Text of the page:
Journalist Susan Katz Miller is an interfaith families speaker, consultant, and coach, and author of Being Both: Embracing Two Religions in One Interfaith Family (2015), and The Interfaith Family Journal (forthcoming in 2019). Follow her on twitter @susankatzmiller.

The Interfaith Family Journal: The Video

Breaking news!

The video book trailer for The Interfaith Family Journal is here.

While you wait for your pre-ordered journals to arrive on March 31st, I hope you get a kick out of watching this video featuring…

  • enthusiastic praise from experts
  • gorgeous cover art
  • and great indie music courtesy of Ladle Fight

…all packed into less than one minute.

For years, couples and families have been asking my advice on how to get joy from being an interfaith family. So I created the first and only book published to support any and all interfaith (or religious/non-religious, or completely secular) families. Whether your family roots are Hindu/Jewish, or Christian/atheist, or Pagan/Buddhist/Unitarian, this is the first interactive journal written for you.

The Interfaith Family Journal can help any and every family through a five-week process of discerning your own best path. How will you celebrate holidays? How will you honor births and deaths? How will you find a supportive community? And how will you create a positive way of engaging with extended family members who may not understand your plan, whatever that plan is?

In recent weeks, I’ve been describing the book to people I meet, and the reaction I get is either,

“Oh wow! We’re an interfaith family! We need this book!”

or

“Huh, that’s funny. We’re not even an interfaith family, but actually, this sounds like it would be really helpful for us.” 

So, seriously, this book can help anyone and everyone. The trailer gives you a sneak peek at some of the praise coming in from rabbis, ministers, authors, therapists, adult interfaith kids, and other experts. Stay tuned for more endorsements and book launch news soon, by subscribing to this blog, following my author page on facebook, and following on twitter @susankatzmiller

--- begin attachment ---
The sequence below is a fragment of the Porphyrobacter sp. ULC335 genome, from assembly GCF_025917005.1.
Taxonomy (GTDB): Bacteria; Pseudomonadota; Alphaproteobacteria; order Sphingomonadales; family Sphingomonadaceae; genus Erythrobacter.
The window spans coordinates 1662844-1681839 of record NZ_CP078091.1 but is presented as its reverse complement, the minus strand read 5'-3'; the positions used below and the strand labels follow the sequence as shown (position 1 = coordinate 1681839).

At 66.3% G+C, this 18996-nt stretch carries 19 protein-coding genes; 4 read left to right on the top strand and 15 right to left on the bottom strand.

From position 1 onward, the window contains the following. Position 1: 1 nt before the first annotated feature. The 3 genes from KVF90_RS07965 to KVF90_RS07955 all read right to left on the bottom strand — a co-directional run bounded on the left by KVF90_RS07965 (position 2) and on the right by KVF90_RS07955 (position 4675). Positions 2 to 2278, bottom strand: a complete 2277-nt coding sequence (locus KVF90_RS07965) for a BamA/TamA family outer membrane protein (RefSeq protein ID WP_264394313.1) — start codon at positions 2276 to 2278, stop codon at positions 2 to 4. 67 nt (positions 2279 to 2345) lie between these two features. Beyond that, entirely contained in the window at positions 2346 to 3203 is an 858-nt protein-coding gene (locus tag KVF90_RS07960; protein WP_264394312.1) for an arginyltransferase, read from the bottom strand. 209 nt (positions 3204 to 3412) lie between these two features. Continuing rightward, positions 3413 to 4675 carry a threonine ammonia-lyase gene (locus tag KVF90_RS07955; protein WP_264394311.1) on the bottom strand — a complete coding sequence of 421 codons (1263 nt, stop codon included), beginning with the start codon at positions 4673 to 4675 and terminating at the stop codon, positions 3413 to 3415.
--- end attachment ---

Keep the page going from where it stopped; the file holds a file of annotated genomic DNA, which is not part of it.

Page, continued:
And please do post and email the direct youtube link to the video trailer for friends who might benefit from The Interfaith Family Journal. We are a global virtual community of interfaith families, of every configuration and persuasion. And though some of us still face resistance, we are rising up to support each other. So thank you for helping all of us by being part of this community!

Journalist Susan Katz Miller is an interfaith families speaker, consultant, and coach, and author of Being Both: Embracing Two Religions in One Interfaith Family (2015), and The Interfaith Family Journal (forthcoming in 2019). Follow her on twitter @susankatzmiller.

Five Reasons for Interfaith Empathy at Christmas

Gingerbread Village. Photo, Susan Katz Miller

From the archives. I wrote this essay back in 2010. It feels all the more relevant today! 

In my doctor’s office I heard Christmas music-–three full days before Thanksgiving. The ever-expanding Christmas season is upon us. Why do I call it the Christmas season, not the holiday season? I love Hanukkah, my kids love Hanukkah. But honestly, no one calls it the “Hanukkah season.” Hanukkah is just not that big a deal.

Christmas is a big deal. Every year, our interfaith families groupdiscusses how to integrate two sets of “seasonal” expectations, and how to empathize with each other as we do this. The Jewish partners work on understanding which Christmas rituals feed the souls of their Christian partners. The Christian partners work on understanding the Jewish mix of underdog pride and alienation. Each interfaith couple must come up with their own balance of accommodations, but also, their own ways of pouring new life and creativity into old forms.

This year, I distilled the elements of this perennial interfaith Christmas discussion into five topics:

1. The Music. For many Christians, the music that permeates malls and airwaves starting this week provides essential nostalgia and anticipation. One woman raised Catholic spoke of tracking down the Johnny Cash and Elvis Presley holiday songs that her father brought home from Viet Nam on a reel-to-reel tape. What could be more heart-warming? But then, a man raised Jewish spoke up about experiencing his Jewish home as a refuge from the onslaught of “Christmas bling” and holiday music in malls, radio, school concerts. While some Jews enjoy the Christmas spirit, others hear carols and feel wistful and excluded.

So, some Jewish partners develop a taste for instrumental Christmas jazz but continue to reject the Mormon Tabernacle Choir. Other interfaith families, despairing of lame traditional Hanukkah songs, are exploring the hipster Klezmer revival. Still other families negotiate a deal where traditional Christmas music is reserved for Christmas day.